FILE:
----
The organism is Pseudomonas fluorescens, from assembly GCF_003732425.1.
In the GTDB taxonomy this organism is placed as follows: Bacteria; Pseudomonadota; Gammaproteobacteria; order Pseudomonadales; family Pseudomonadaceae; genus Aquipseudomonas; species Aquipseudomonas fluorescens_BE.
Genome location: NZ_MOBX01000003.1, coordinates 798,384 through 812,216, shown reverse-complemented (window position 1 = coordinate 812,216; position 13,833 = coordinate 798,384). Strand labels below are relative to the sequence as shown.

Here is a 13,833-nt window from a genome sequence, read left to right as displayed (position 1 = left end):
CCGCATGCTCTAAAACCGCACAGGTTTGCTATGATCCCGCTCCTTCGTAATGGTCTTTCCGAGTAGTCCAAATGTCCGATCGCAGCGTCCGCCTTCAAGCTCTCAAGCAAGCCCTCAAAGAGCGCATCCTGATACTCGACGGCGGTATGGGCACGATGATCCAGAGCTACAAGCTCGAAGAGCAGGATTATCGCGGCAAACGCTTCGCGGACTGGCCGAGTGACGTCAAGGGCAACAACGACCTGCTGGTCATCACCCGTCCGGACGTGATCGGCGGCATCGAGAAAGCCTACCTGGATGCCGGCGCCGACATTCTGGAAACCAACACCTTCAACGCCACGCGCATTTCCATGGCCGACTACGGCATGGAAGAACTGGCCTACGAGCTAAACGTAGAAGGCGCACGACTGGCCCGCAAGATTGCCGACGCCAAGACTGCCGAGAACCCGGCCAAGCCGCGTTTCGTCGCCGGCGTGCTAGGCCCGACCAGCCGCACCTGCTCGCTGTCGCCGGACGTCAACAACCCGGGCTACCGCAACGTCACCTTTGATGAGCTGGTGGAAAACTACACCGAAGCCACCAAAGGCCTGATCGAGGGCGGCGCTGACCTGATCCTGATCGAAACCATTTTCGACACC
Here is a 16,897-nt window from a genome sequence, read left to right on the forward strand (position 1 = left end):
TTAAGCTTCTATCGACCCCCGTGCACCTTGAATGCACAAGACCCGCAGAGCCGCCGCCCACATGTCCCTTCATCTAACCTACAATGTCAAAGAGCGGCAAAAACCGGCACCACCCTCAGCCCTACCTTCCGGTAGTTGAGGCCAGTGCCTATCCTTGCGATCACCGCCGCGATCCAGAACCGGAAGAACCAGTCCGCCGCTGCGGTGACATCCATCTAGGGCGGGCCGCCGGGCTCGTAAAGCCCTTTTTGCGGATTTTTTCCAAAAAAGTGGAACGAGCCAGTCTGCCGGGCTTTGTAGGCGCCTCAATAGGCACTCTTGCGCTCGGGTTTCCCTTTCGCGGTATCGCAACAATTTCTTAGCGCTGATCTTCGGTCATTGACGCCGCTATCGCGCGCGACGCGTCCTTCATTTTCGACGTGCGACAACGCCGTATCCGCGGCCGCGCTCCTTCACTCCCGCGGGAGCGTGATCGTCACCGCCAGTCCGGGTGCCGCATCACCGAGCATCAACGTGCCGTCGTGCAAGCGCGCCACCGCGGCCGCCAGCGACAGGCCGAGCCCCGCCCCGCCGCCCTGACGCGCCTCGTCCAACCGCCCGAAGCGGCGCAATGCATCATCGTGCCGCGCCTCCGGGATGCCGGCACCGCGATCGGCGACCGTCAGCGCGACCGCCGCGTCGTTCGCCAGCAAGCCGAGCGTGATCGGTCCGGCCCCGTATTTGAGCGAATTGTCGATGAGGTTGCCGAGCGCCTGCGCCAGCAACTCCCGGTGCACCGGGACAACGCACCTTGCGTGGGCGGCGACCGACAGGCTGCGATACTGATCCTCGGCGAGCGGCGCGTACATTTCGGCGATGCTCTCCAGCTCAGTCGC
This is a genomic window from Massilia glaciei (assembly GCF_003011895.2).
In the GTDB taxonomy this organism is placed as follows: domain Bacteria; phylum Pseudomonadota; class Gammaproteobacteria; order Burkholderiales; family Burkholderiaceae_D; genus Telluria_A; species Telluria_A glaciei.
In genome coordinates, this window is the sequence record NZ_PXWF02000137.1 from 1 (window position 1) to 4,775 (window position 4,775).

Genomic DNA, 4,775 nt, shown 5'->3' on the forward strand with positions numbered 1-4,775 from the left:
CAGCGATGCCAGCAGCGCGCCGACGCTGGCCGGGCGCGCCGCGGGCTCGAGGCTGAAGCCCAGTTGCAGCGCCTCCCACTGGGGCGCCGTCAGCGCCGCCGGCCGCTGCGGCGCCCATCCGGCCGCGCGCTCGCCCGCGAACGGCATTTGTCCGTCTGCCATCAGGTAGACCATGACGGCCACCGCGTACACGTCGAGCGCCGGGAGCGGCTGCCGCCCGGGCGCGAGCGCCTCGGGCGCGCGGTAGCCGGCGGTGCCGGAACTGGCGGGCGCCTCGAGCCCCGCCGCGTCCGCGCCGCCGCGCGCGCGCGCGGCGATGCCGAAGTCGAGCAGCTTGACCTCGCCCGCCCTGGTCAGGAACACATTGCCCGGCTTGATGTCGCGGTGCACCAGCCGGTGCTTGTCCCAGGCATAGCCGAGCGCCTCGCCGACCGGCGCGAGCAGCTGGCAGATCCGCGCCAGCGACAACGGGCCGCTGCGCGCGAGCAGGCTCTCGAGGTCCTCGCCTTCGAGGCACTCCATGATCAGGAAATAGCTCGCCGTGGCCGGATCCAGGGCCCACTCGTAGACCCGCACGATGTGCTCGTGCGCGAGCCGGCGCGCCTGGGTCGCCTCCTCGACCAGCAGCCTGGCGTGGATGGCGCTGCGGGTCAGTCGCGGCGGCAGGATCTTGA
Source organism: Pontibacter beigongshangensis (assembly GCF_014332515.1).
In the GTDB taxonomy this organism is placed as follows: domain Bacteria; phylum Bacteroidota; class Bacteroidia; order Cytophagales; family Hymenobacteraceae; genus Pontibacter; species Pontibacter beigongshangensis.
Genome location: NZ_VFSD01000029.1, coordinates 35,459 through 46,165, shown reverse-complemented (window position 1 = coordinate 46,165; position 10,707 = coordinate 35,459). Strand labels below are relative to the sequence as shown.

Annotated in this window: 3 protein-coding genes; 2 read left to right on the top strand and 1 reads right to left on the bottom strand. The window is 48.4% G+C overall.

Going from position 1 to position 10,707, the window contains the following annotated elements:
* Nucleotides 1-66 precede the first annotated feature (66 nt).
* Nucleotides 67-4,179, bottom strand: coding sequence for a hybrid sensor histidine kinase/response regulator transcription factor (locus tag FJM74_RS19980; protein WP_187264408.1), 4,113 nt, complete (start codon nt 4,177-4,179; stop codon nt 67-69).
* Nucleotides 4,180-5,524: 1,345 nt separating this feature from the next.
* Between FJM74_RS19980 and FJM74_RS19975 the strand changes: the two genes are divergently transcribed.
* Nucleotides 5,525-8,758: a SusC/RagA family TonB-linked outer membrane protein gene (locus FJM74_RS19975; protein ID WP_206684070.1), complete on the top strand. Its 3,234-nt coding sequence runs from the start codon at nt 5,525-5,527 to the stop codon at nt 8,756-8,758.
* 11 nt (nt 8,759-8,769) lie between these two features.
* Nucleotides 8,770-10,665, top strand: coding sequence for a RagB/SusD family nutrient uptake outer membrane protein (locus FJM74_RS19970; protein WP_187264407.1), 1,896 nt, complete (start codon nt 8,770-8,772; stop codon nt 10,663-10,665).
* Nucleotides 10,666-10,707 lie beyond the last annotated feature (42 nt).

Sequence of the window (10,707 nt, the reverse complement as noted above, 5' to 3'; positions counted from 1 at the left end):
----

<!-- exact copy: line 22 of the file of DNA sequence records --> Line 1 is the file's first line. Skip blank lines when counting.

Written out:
* Nucleotides 5,525-8,758: a SusC/RagA family TonB-linked outer membrane protein gene (locus FJM74_RS19975; protein ID WP_206684070.1), complete on the top strand. Its 3,234-nt coding sequence runs from the start codon at nt 5,525-5,527 to the stop codon at nt 8,756-8,758.